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Meaningful Health Care Reform

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Date:
Location: Washington D.C.

<br> Meaningful Health Care Reform

Over a month after the prescribed deadline on health care reform, the Majority in Congress and the Administration are scrambling to pick up the pieces and patch together their flawed plan to establish government-run health care - an approach that has been roundly and loudly rejected by many Americans. The political stakes are high, but it's my hope that those in Washington will do the right thing and put the needs of American citizens first, above Party-line interests, by working toward meaningful health care reform that will benefit everyday Americans.

I've heard from countless constituents, most of them deeply (and rightly) concerned about a government takeover of health care. We can all agree that our nation needs health care reform -- we have some of the best doctors and the best medical care available in the world, yet patients are being denied insurance coverage because of preexisting and unavoidable illnesses, and health care costs continue to rise.

Yet the current proposal misses the mark, compromising quality of care and ignoring crucial savings to taxpayers. Billions of dollars in waste, fraud and abuse plague government-run health care programs already. A positive step would be shoring up the Medicare program that provides valuable services to thousands of local seniors, instead of pushing a plan that cuts Medicare programs and likely increases Medicare prescription drug premiums for seniors over 20% in coming years (according to the nonpartisan Congressional Budget Office).

Inefficiencies must be addressed before Congress embarks on yet another massive expansion of entitlement spending. Savings can also be found by enacting medical liability reform that lessens the burdensome threat of litigation and keeps physicians and specialists in their practices in Riverside County and across the country.

Additionally, our hospitals are already receiving unacceptably low payments from existing federal entitlement programs. These programs have been operating on life support for years. In 2017, the Medicare fund that pays hospitals will be depleted, and it's an alarming fact that last year, for the first time, Medicare itself ran a deficit.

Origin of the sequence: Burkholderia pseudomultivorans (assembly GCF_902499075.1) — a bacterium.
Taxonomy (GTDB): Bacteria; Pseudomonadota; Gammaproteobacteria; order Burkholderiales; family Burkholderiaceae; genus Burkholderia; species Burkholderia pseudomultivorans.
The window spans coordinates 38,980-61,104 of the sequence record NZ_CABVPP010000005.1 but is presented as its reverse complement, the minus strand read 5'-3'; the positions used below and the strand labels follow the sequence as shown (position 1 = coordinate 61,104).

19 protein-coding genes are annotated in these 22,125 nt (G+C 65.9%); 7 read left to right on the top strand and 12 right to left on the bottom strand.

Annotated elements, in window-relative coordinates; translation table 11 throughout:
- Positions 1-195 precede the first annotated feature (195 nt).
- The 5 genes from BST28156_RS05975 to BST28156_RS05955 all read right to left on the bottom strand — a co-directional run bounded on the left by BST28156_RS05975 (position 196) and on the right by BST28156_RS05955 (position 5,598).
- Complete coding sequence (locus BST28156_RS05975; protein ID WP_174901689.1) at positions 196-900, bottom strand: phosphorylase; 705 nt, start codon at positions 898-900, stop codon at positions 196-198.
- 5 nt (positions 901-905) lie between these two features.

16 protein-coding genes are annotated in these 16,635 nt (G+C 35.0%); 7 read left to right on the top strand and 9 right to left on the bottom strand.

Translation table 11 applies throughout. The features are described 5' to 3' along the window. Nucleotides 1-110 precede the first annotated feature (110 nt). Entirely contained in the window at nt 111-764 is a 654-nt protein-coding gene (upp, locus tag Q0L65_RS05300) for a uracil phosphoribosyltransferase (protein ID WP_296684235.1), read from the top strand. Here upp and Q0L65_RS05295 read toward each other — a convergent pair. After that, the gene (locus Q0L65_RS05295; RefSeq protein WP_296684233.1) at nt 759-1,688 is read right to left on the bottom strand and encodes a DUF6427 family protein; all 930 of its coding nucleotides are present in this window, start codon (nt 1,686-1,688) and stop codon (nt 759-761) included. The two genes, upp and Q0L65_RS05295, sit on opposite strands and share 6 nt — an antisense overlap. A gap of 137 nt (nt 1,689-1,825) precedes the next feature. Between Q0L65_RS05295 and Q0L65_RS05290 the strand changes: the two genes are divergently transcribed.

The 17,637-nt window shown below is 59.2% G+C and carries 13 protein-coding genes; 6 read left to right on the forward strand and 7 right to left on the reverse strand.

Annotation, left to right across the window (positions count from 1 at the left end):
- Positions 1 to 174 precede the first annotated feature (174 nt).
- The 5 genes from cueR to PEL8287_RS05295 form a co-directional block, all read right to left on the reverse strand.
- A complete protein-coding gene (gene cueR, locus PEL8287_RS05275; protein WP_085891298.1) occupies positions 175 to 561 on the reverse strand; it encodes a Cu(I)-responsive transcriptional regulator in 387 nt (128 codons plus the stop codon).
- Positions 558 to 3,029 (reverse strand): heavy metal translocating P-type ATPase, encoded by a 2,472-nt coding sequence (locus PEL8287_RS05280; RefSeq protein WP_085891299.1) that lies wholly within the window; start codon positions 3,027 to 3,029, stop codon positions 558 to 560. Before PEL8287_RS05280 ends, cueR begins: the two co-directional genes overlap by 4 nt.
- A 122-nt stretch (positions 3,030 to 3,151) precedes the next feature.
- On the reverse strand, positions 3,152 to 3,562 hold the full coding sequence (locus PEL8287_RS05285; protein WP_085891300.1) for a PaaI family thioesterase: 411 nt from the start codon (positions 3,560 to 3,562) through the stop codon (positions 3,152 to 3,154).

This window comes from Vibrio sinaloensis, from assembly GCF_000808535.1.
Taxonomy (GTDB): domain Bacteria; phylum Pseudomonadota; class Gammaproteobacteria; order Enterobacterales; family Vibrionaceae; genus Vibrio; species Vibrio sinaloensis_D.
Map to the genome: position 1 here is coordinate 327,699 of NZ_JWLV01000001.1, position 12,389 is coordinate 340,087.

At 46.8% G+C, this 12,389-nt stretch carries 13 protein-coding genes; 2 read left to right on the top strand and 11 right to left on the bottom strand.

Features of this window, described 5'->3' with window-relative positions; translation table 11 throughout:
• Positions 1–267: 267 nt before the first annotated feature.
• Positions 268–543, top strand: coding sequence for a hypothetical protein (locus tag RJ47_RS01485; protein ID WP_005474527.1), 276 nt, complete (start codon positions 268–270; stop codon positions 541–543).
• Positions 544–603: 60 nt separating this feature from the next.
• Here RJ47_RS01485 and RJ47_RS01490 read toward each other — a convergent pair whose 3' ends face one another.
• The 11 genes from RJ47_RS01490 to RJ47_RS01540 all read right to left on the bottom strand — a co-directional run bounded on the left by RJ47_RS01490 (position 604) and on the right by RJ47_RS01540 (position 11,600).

These problems can and must addressed by Congress in a bipartisan and productive way.

So far, however, the Majority in Congress has been anything but bipartisan in its effort to muscle through a behemoth plan that completely re-invents our health care system and adds layers of bureaucracy and government intrusion (including 53 government agencies, programs and commissions). Current proposals carry an astronomical price tag that will inevitably raise our taxes and our national deficit, which has already reached an unprecedented $11.8 trillion.

The current House plan would compromise people's existing coverage, forcing millions of Americans into a government-run health program, according to an independent study. It would also tax individuals and small businesses not purchasing “bureaucrat-approved” health coverage, undercut private insurance by paying physicians at below-cost rates, and cut Medicare Advantage, causing millions of seniors to lose their coverage.

Bipartisan principles have already been brought forward that represent essential components of health care reform, including incentivizing individual health insurance coverage, implementing public health and preventive medicine initiatives and reforming and improving current tax exclusions that support health coverage and portability.

Congress must consider these principles and craft a bill that sharpens the rules health insurance companies play by, adds meaningful tort reform that protects doctors from frivolous litigation, allows small businesses to pool together to offer quality care at a better price, and adds transparency to health coverage in a way that encourages patients and doctors to make informed decisions regarding treatment. As the daughter and granddaughter of physicians, I have long recognized the value of protecting patient-doctor relationship.

Health care affects every American and over 1/5 our domestic economy; it's far too important for politics to get in the way of good policy.

The answer to reform isn't in a one-size-fits-all government-run health care plan. The answer lies in real bipartisan reform that corrects our current flaws while respecting the free-market ingenuity that has made our health care system the greatest in the world.


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